One of the best parts about moving into a new house is seeing what happens in the yard over the course of the first year. Sometimes the tree you sort of, kind of don’t really like all that much, breaks out in blossoms, and you’re in love. Sometimes a neglected corner starts to fill in with new growth, and then explodes in riotous blooms. I’ve heard it said that you should live in a house for a year, before tearing out any plants, because you never know what those existing plants may do – and if you tear them out too soon, you may miss some great potential.
I moved last summer, so this is my first spring in this house, and evidently the previous owners were big on flowers – because the yard is full of blooming plants. It’s very cool!
We’ve been told that some of the trees are black walnut, and when I Google them, the leaves do look right – but I didn’t find any images of the blooms that were as magnificent as the ones here. We have pink blooms on one tree, and white blooms on two other trees. They look just like wisteria blossoms – and the leaves look similar to wisteria as well, but the rest of the tree, and the nuts that form later are definitely not wisteria!
ETA: Ooops! I’ve been told that the trees are actually Black Locust, and Googling proves that to be true!
There are lot of different kinds of bulbs and some primroses…
There are probably too many iris in the yard – if that’s possible.
During the Victorian Era, they were big lovers of fruit and flowers together – and it’s one of my favorite looks. There’s only one fruit tree in the yard – a lemon tree – but hopefully someday there will also be oranges and tangerines and apricots – all things that grow well in Hemet!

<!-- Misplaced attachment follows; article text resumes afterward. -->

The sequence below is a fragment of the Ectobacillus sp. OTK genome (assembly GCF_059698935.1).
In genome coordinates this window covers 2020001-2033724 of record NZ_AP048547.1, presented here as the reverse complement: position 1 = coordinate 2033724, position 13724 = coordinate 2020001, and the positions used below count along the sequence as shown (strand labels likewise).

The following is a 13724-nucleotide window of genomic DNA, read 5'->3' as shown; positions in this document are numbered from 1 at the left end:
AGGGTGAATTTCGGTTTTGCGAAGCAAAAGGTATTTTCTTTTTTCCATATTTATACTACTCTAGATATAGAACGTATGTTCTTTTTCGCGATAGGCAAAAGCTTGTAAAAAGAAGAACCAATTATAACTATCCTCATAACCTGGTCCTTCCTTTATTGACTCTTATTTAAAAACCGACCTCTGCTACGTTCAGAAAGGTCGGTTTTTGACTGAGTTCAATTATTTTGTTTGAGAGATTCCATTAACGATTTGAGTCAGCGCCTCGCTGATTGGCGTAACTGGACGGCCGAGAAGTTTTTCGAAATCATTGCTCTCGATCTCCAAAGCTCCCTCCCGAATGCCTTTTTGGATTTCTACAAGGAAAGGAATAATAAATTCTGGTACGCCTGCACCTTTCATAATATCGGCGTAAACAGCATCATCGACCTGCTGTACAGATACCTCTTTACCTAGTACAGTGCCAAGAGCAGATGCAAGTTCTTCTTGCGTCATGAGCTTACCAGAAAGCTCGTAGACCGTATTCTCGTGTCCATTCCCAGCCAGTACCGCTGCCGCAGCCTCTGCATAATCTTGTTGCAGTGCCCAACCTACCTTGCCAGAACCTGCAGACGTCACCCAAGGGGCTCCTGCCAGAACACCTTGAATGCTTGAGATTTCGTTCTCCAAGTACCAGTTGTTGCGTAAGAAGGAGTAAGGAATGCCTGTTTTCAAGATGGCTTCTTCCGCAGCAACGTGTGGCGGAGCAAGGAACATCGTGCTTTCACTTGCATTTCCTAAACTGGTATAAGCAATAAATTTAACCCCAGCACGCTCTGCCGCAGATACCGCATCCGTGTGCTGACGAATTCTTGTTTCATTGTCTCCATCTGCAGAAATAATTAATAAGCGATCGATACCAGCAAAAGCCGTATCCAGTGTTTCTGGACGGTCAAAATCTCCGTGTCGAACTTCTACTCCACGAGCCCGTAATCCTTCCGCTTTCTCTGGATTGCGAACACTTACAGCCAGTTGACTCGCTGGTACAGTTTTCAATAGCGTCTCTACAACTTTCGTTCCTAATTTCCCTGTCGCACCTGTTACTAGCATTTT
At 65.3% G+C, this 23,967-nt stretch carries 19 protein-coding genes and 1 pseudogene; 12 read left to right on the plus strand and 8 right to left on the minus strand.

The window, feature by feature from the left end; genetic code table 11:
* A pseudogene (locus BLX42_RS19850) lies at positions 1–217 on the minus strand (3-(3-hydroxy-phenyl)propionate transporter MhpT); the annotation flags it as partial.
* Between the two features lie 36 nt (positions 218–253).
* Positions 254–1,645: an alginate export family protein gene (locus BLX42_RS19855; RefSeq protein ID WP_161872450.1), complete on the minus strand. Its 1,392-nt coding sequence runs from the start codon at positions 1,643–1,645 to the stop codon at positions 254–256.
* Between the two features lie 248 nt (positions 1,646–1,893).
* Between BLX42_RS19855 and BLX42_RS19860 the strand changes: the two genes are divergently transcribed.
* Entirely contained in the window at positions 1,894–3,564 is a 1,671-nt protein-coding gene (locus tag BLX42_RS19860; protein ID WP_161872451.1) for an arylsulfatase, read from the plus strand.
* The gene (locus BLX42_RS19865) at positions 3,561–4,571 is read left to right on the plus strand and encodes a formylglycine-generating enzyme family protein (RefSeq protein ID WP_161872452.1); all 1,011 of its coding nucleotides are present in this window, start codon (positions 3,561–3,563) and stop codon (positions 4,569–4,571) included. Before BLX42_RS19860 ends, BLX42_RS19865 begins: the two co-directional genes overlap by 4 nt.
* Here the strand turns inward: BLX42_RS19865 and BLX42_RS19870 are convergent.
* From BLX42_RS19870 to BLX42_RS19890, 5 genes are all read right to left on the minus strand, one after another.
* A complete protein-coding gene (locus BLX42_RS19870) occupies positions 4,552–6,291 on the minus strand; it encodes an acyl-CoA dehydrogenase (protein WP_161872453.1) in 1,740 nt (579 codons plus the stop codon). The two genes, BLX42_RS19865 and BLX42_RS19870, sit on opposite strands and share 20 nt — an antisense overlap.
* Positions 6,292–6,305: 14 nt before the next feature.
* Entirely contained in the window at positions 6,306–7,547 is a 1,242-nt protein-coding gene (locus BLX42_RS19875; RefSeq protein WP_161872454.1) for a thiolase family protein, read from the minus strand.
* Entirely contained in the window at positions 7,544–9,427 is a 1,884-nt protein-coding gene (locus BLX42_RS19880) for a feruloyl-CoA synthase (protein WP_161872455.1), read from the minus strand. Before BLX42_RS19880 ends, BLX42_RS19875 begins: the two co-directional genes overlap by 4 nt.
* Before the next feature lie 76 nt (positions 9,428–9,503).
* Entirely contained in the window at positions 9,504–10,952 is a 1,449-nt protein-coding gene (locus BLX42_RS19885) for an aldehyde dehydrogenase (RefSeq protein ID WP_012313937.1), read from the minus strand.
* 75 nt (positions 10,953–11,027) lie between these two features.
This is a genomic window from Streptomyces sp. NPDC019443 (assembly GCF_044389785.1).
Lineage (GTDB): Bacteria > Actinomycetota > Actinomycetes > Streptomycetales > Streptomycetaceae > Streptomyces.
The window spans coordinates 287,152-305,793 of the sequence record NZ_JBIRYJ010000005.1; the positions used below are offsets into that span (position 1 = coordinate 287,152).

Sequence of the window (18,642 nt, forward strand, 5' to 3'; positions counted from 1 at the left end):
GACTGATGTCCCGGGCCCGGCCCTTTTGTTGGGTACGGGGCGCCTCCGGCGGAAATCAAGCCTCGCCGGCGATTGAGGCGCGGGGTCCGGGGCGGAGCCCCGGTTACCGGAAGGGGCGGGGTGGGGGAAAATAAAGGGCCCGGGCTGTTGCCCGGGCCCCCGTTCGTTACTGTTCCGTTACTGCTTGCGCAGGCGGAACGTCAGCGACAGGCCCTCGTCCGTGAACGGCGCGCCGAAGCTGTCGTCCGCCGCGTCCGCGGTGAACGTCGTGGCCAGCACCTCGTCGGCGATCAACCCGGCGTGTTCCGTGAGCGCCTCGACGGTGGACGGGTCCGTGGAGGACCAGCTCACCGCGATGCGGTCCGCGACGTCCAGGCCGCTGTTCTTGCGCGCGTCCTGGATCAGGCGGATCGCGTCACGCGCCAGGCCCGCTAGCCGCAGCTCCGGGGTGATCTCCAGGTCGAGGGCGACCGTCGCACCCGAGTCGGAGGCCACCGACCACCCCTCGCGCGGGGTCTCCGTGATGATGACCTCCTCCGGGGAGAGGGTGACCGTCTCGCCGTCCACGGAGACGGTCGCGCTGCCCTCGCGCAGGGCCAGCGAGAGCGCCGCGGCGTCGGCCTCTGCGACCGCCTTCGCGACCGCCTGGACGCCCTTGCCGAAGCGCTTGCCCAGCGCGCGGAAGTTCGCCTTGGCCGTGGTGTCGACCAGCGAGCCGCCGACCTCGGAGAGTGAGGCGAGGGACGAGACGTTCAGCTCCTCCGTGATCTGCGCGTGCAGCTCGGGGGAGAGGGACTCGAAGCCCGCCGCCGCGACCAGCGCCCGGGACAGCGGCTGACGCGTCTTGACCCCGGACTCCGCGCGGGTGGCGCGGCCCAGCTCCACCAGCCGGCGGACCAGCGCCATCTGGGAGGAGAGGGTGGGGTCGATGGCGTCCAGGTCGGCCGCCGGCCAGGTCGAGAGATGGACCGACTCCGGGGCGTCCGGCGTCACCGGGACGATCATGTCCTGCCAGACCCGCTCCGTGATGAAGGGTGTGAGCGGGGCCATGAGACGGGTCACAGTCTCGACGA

And I’ll end with a black tulip. Have you ever seen a flower that elegant? It’s definitely a statement blossom!
On a technical note, all of these were shot between 4:09 and 4:30PM this afternoon – so a few hours before sunset – and the wind was blowing hard for most of those twenty minutes. I used a 70-200mm lens, at f/4.0, ISO 320, and as high of a shutter setting as was possible. Part of the challenge was in shooting flowers that were blowing and moving – and still trying to get a perfect image, that looks like the world was perfectly still when it was taken. The 70-200mm is my least favorite and least used lens, but sometimes it’s fun to shake things up and force yourself to do things in a slightly different way than you may be used to.
Shaking up your art – especially when you’re doing something as trite as shooting flowers? It’s a good thing! So grab an unfamiliar lens, shoot in a windstorm, whatever! Just shake it up and see what magic happens…
And as I sign off, raindrops are starting to hit the roof again… Hopefully the very last storm this season!